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Canada slips to 1-3 at Capital One World Women’s

Canada’s Amber Holland dropped her third consecutive game Monday morning, this time to Scotland’s Anna Sloan, 7-3, to fall to 1-3 after six draws of the Capital One World Women’s Curling Championship in Esbjerg, Denmark.

Kim Schneider (Photo: World Curling Federation)

Kim Schneider (Photo: World Curling Federation)

Up 3-2 after five ends, Scotland took three in the seventh to virtually salt the game away, as the teams traded singles the next two ends before handshakes.

“We needed the win to get our confidence up,” said Sloan, whose Lockerbie team evened its record at 2-2. “We’ve had a lot of close games, so it was really good just to get the win on the board. I played a little bit better than Amber did. It was a tight game at the start but we came good in the second half. We knew we had to up it in this game against Canada, and we managed that. I’d like to think we’re on a roll now.”

Canada plays Norway’s Linn Githmark in the next draw, as Holland will try to turn things around for one of the pre-event favourites.

“We’re inconsistent – we’re just not really picking up on things out there on the ice, just not getting rocks in really good spots to put the pressure on the other team,” explained Holland. “We’ve just got to keep plugging away, keep doing what we know we can do, we’re not that far off. We’re missing some key opportunities and giving the other team some opportunities that we shouldn’t be.”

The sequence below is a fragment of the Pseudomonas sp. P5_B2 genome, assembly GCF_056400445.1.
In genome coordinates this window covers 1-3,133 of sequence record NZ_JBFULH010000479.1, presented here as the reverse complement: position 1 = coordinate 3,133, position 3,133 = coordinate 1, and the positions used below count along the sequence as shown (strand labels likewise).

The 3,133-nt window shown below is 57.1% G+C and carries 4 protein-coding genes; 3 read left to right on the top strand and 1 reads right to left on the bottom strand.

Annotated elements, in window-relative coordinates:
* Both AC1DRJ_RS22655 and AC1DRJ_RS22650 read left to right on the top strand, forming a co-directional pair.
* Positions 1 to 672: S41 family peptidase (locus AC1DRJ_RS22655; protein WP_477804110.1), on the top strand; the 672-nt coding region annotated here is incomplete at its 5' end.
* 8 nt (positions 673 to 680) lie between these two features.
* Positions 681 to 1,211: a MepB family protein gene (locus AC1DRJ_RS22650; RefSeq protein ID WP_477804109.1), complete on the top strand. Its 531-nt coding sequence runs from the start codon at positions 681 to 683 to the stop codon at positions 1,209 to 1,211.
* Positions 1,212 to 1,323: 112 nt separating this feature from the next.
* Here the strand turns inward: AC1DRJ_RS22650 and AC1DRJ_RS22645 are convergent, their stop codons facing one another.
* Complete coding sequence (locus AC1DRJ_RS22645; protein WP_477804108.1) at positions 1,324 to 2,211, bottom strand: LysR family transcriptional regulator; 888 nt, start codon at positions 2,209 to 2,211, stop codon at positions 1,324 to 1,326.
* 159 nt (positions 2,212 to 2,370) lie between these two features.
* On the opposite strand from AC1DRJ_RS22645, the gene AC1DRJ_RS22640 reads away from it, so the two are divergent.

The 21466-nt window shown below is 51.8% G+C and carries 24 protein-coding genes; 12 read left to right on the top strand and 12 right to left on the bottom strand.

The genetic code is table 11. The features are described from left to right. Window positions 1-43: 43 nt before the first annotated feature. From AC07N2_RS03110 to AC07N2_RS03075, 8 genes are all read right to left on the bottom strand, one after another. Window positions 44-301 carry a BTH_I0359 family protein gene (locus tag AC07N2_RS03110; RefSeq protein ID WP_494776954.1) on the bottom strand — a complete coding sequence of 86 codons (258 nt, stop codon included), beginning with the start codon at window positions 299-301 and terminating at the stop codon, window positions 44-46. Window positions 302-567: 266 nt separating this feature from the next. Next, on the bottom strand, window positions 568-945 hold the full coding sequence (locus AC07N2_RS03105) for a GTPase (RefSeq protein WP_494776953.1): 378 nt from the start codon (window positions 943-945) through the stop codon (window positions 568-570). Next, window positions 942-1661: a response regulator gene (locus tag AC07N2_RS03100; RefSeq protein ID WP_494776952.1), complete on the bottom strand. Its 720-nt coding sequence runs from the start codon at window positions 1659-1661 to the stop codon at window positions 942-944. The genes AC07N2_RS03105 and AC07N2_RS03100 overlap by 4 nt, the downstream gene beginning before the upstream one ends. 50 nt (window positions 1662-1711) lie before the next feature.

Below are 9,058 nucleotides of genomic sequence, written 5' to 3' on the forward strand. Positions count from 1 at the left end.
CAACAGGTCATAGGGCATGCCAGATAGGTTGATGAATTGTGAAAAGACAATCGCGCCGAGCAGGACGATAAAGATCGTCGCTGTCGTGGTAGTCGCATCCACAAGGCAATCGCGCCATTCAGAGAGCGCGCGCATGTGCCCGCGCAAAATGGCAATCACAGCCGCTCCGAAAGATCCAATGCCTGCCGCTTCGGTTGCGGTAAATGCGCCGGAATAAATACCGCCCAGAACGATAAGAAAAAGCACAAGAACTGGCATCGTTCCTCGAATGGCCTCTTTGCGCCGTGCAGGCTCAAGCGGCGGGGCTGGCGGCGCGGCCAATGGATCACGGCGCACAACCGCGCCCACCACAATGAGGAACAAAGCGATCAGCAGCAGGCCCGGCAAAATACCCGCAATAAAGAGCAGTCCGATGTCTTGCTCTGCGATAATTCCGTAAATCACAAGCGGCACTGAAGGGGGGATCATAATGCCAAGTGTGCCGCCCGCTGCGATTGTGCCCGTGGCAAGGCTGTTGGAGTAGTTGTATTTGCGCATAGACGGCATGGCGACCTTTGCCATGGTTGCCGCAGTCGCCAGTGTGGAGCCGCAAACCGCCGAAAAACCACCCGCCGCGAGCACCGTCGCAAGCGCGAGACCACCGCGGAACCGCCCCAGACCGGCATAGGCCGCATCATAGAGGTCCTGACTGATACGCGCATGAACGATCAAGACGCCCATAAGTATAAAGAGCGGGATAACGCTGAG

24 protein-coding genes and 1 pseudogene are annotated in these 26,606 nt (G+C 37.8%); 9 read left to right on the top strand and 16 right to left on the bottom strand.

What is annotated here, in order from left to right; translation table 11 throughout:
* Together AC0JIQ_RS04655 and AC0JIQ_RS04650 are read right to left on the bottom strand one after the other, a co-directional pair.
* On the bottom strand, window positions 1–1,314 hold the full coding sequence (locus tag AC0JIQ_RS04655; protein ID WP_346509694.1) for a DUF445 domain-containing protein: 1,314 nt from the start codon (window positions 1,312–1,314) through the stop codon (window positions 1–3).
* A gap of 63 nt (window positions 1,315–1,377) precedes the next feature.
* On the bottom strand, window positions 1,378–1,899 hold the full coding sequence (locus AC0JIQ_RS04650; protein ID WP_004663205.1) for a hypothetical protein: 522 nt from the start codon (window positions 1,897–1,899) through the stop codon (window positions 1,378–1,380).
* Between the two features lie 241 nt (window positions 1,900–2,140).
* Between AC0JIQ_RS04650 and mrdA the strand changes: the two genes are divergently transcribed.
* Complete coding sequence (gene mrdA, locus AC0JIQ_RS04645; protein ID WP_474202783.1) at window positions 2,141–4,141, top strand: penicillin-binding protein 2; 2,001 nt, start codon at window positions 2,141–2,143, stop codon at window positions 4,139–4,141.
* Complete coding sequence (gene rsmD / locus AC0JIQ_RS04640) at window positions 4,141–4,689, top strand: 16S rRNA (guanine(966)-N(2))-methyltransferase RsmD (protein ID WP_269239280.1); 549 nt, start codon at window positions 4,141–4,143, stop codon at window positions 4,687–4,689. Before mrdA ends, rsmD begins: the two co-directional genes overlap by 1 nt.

In other games, Switzerland’s Mirjam Ott of Davos took four in the first end en route to an 8-6 decision over Korea (Mi-Sung Shin), to remain tied for top spot with a 3-1 record.

‘We’ve had a good start,” said Ott, a two-time Olympic silver medallist. “It’s good but we still have the potential to play a little bit better. (The ice) is a little difficult because there are a lot of changes in the draw weight and also in the curl, but it’s really good ice.”

Joining Ott at the top are China’s Bingyu Wang of Harbin, the 2009 world champion, who cruised to a 9-3 victory over Czech Republic (Anna Kubeskova of Prague) and Russia’s Liudmila Privivkova of Moscow, an 11-4 winner over United States (Patti Lank of Lewiston, NY).

Idle Germany (Andrea Schöpp of Garmisch-Partenkirchen), Norway and Sweden (Anette Norberg of Härnösand) are next at 2-1, followed by Czech Republic and Scotland, both 2-2, Denmark (Lene Nielsen of Hvidovre) at 1-2, Canada and the United States at 1-3, while Korea is at 0-4.